Following on from yesterday's damning HMI report on the London CRC, owned by MTCnovo, the Guardian published an Editorial:-
The Guardian view on probation: another Grayling casualty
Chris Grayling is a name that strikes terror into the heart of anyone who cares how well the country is run. Legal aid reform, books to prisoners, and possibly even the catastrophic state of Southern’s industrial relations, which this week left hundreds of thousands of commuters unable to get to work because of a two-day strike – his fingerprints are on them all. Only last week, an email emerged showing Mr Grayling blocking a suggestion from the then mayor of London, Boris Johnson, who wanted to take control of suburban rail services, on the grounds that it would be disastrous if a future Labour mayor had such power. This is a man whose every decision is coloured by ideological advantage, a man in too much of a hurry – as a video that emerged on Thursday showed – even to look behind him for cyclists before opening his car door. This morning, with the publication of the chief inspector of probation’s report on the work of north London’s community rehabilitation company (CRC), another policy executed in politically motivated haste staggered back to roost.
When Mr Grayling became justice secretary in 2012 the probation service was widely considered to be failing. Few questioned the need for reform, although Mr Grayling’s solution of privatising the part of the service that dealt with less serious offenders was not an obvious one. But his department had been heavily cut; he wanted to reform the service without it costing more. He argued that privatisation would release enough new money to extend the support that a good probation service offers to offenders serving short prison terms and community sentences. It was a bold objective – and perhaps the most ambitious privatisation ever attempted – but providing improved rehabilitation and better support in order to reduce reoffending had plenty of advocates. It was the method that alarmed them.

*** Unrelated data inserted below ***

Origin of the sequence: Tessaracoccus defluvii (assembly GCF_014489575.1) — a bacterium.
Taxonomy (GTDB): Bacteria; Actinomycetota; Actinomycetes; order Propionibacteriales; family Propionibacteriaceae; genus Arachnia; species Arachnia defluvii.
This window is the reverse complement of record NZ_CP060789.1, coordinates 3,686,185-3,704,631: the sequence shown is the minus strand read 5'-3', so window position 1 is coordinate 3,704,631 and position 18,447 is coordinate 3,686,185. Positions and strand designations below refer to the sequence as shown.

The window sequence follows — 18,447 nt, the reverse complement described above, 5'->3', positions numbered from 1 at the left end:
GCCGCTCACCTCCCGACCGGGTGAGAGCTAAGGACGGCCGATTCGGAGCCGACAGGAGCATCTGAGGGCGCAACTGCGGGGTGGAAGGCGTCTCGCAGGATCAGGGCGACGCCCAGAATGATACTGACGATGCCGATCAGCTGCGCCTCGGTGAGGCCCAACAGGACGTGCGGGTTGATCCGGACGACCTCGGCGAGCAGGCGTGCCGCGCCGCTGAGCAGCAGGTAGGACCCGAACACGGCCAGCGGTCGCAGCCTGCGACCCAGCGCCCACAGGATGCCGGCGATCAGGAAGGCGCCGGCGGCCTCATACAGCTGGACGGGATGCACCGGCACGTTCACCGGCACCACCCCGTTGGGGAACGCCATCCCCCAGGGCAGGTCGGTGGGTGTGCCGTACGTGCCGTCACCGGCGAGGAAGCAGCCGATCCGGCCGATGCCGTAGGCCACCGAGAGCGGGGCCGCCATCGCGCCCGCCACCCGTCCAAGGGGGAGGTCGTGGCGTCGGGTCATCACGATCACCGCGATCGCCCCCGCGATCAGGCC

In the words of MPs on the justice committee that examined the proposal, “witnesses … had significant apprehensions about the scale, architecture, detail and consequences of the reforms … and the pace at which the government is seeking to implement them”. They warned that not enough preliminary work had been done and little of it had been tested. They could see a disaster coming down the tracks. Now it is clear that it has arrived.
Dame Glenys Stacey, the chief inspector of probation, found that the services offered in north London by the CRC had failed to reduce the numbers reoffending while losing others altogether. She found caseloads too big to be managed, inexperienced officers – there is no obligation to use professionally qualified staff – “extremely poor” oversight and a lack of senior management focus and control. It was failing, she said, even to do the absolute basics. A week ago, a Guardian community appeal to readers asking for their experience of the privatised service drew 300 responses, many of them describing huge workloads, inexperienced colleagues and the stress of being unable to do the job properly.